Throughout the year we run a series of special public events. Each Astronomy in the City is an evening packed with astrophysics; stargazing, and tea and biscuits. Learn about astrophysics and astronomy with talks on this month's night sky and current research; a question and answer session with our friendly expert panel, and the chance to observe (weather permitting) with the University of Birmingham Astronomical Society's portable telescopes and the University's historic Grubb telescope. A lucky few will have the opportunity to visit the University's Observatory and see its half-metre telescope. Of course, there'll be our usual hands-on activities too. These events are supported by a community partnership between us, the Astronomy Society, Birmingham Astronomical Society, Knowle Astronomical Society and Solihull School.
The group has participated in a wide-range of different activities in the past. An (incomplete) list of events we have been involved with:
- Astrophysics workshops & masterclasses: We regularly organise activities for school students, using the resources of the Astrolab and our hands-on demonstrations. Most recently, we have hosted year 9–11 students for a workshop to coincide with BritGrav 15; year 10 and 11 students for Physics Experience Week; year 10 students for Discovery Day, and year 9 students for Girls in STEM Day. These are primarily organised through the Schools Liason Officer.
- Science fairs and school visits: We venture outside of the University to attend a variety of festivals and other events. Some highlights include Teen Take-over at Thinktank; the Think Corner pop-up shop; the Cheltenham Science Festival (2013); the Gravity Fields Festival (2012, 2016); the Big Bang Fair (2014, 2015); the WINGS 2014 international scouts and guides jamboree, and the Pint of Science Festival (2015, 2016) in Birmingham. We have helped out regularly at the British Science Festival, with demonstrations, classes and talks; in 2010 (where we debuted our exhibition Looking for Black Holes with Lasers) and 2014 this was at the University of Birminigham, so it was especially convenient. We also visit local schools. Simon Stevenson has given a lunchtime talk at
King Edward VI Camp Hill School, Christopher Berry gave a talk at King Edward VI Five Ways to coincide with the opening of their observatory, and Maggie Lieu has given a Skype call to Selsdon Primary School & Nursery, London on exploring Mars! Michaela Nelson, with support from the Royal Society, ran a project on electromagnetism at Perrifeilds Primary School constructing a small wind turbine. We gave a talk and workshop for school physics teachers at the IOP Physics Big Day Out at Cosford. A group of our PhD students gave talks and showed demonstrations at William Brookes School as part of their series of Cafe Scientifique evening events.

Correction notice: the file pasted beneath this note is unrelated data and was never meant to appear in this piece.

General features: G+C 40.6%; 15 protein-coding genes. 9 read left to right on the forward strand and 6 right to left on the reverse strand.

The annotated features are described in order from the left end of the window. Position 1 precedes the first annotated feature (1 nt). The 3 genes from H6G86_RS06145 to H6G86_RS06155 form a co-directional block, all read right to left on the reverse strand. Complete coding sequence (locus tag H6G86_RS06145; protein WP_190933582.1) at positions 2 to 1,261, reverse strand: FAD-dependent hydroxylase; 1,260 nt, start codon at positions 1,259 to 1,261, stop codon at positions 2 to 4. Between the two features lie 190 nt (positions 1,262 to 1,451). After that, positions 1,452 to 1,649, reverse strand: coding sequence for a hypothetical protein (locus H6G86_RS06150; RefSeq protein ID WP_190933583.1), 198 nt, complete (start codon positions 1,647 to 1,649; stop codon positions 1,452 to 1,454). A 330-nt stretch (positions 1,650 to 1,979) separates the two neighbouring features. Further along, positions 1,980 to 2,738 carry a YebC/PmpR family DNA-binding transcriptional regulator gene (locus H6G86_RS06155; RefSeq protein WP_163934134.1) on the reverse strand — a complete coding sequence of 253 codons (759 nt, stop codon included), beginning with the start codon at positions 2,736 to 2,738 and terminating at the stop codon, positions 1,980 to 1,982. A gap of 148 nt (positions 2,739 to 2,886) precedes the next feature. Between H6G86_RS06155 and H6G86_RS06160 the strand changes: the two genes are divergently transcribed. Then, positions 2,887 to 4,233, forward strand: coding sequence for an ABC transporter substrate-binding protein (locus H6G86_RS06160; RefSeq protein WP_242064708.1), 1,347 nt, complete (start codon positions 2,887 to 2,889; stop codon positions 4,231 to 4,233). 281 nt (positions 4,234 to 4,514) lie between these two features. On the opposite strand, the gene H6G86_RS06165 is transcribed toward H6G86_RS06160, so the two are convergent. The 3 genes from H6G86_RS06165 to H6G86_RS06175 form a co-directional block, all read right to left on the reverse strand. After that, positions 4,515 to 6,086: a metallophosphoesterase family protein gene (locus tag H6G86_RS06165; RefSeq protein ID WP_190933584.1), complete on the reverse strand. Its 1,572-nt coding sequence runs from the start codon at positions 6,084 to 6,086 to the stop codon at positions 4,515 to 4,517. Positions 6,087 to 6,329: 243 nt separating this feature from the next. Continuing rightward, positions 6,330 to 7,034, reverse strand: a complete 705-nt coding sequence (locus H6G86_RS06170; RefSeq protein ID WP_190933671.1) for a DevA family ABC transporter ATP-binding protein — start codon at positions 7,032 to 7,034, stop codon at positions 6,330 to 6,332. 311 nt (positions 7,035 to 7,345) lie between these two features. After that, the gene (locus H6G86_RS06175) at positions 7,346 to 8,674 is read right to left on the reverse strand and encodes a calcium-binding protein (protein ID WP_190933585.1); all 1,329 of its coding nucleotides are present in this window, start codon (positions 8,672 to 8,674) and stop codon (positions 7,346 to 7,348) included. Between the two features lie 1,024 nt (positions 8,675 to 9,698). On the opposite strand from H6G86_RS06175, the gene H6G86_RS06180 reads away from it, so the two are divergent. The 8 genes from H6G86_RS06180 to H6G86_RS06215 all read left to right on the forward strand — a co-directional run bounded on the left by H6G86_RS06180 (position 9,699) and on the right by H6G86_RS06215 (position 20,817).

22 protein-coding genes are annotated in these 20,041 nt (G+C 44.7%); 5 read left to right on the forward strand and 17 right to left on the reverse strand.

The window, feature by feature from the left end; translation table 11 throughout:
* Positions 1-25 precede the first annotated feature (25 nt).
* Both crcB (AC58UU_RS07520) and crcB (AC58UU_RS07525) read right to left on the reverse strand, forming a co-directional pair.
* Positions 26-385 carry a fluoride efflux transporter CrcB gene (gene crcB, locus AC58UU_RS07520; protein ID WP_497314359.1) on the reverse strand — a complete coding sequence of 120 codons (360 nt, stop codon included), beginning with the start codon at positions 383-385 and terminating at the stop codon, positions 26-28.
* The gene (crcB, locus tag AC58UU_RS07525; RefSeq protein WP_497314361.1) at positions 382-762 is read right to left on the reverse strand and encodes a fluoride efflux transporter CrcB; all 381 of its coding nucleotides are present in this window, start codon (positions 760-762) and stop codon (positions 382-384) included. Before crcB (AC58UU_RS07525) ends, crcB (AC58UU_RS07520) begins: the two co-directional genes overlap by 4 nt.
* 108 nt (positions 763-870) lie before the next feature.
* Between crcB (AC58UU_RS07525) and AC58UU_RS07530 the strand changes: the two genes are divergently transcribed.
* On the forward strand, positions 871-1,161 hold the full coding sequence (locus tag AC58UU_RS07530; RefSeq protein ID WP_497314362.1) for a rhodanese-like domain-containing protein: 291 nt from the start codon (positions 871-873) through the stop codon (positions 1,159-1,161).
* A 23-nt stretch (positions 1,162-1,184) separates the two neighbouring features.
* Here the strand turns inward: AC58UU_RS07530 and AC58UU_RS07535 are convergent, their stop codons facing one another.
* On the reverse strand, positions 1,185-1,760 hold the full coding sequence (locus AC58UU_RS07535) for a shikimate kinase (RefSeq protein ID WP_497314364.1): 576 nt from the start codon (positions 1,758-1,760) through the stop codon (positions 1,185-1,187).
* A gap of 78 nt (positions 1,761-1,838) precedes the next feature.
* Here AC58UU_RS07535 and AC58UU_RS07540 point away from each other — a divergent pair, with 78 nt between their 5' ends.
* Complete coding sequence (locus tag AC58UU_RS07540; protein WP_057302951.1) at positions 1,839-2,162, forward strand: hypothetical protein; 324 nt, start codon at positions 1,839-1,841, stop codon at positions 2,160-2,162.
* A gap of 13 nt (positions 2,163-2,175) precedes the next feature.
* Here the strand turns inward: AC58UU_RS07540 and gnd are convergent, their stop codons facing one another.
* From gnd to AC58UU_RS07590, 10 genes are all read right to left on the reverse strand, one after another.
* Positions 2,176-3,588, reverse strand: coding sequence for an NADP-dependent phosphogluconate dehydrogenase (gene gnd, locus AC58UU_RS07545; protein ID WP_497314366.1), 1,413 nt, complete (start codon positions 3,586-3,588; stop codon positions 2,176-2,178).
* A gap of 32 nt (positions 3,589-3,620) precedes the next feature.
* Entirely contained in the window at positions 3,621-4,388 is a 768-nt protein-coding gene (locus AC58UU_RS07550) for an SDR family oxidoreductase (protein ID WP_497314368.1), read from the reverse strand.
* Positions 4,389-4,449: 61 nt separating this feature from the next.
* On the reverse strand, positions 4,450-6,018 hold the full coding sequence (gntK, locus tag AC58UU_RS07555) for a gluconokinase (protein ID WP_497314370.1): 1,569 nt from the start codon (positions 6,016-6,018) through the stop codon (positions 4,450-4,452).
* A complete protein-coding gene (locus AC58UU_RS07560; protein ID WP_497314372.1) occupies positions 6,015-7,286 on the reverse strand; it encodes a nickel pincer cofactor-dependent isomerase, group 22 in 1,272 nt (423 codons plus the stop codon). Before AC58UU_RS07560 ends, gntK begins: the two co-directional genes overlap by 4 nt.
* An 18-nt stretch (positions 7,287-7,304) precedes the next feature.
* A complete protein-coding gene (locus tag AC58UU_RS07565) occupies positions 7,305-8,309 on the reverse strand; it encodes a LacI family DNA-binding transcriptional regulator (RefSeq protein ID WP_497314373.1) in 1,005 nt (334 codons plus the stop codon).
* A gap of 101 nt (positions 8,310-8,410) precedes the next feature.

- Talks at other venues: Group members regularly deliver popular talks at schools, astronomical societies and other events. Audiences have included the Ogden Trust Physicists of the Year, Birmingham Astronomical Society, Knowle Astronomical Society, and the Federation of Astronomical Societies Convention. Andreas Freise gave a talk at the Royal Institution as part of the IOP's 2013 Physics in Perspective, and Ilya Mandel gave a talk at the Aspen Centre for Physics which you can watch or listen to.
- Talks by guest speakers: The Patrick Moore lecture series organised with the Astronomical Society is a tea, talk and telescope evening with observing when weather permits. Past speakers have included Lucy Hawking, John Brown and Brian Cox. To coincide with BritGrav 15, Prof. Jim Hough gave a guest talk on the science of gravitational-wave detection and what to look forward to in 2015.
- Combining arts and science: Trevor Ponman helped to create an emersive retelling of the history of the Universe featuring poetry, music and a planetarium: e-x-p-a-n-d-i-n-g: The history of the Universe in 45 minutes featured in the Arts & Science Festival, the Wenlock Poetry Festival, the Stratford-upon-Avon Literary Festival and the Birmingham Literature Festival. We have also exhibited at the Birmingham Fun Palace, which celebrates both arts and sciences.
- Online communication and popular writing: The Gravitational Wave Group post short summaries of recent papers for those interested in their research. You can also keep up-to-date with gravitational-wave news from LIGO through the LIGO Magazine, which group members edit and contribute articles too. Jim Barrett took part answering questions in I'm a Scientist get me out of here. Some group members write about science and astronomy in their personal blogs, including Maggie Lieu and Christopher Berry; Andreas Freise shares research-related pictures from his Instagram, and several group members share science stories on Twitter, you can also follow the Obervatory or Institute of Gravitational Wave Astronomy.
- Work placement for school students: We accept school students for work experience programmes lasting one or two weeks during vacations, to provide them with an early taste of research. This activity is coordinated by the Schools Liaison office.
- Collaboration with ThinkTank: Members of our group have played important roles in planning and running events and exhibitions for ThinkTank, Birmingham's popular museum of science.
- Media coverage: Occassionally stories about our research or outreach activities are covered by the popular press. BBC News reported on the progress of Advanced LIGO following the British Science Festival 2014. BBC Midlands Today has reported on our Stargazing Live activities in 2012 and 2013. Somak Raychaudhury has actively participated in various science programmes on BBC Radio 4, including Stars in their Eyes.
Page last updated November 2016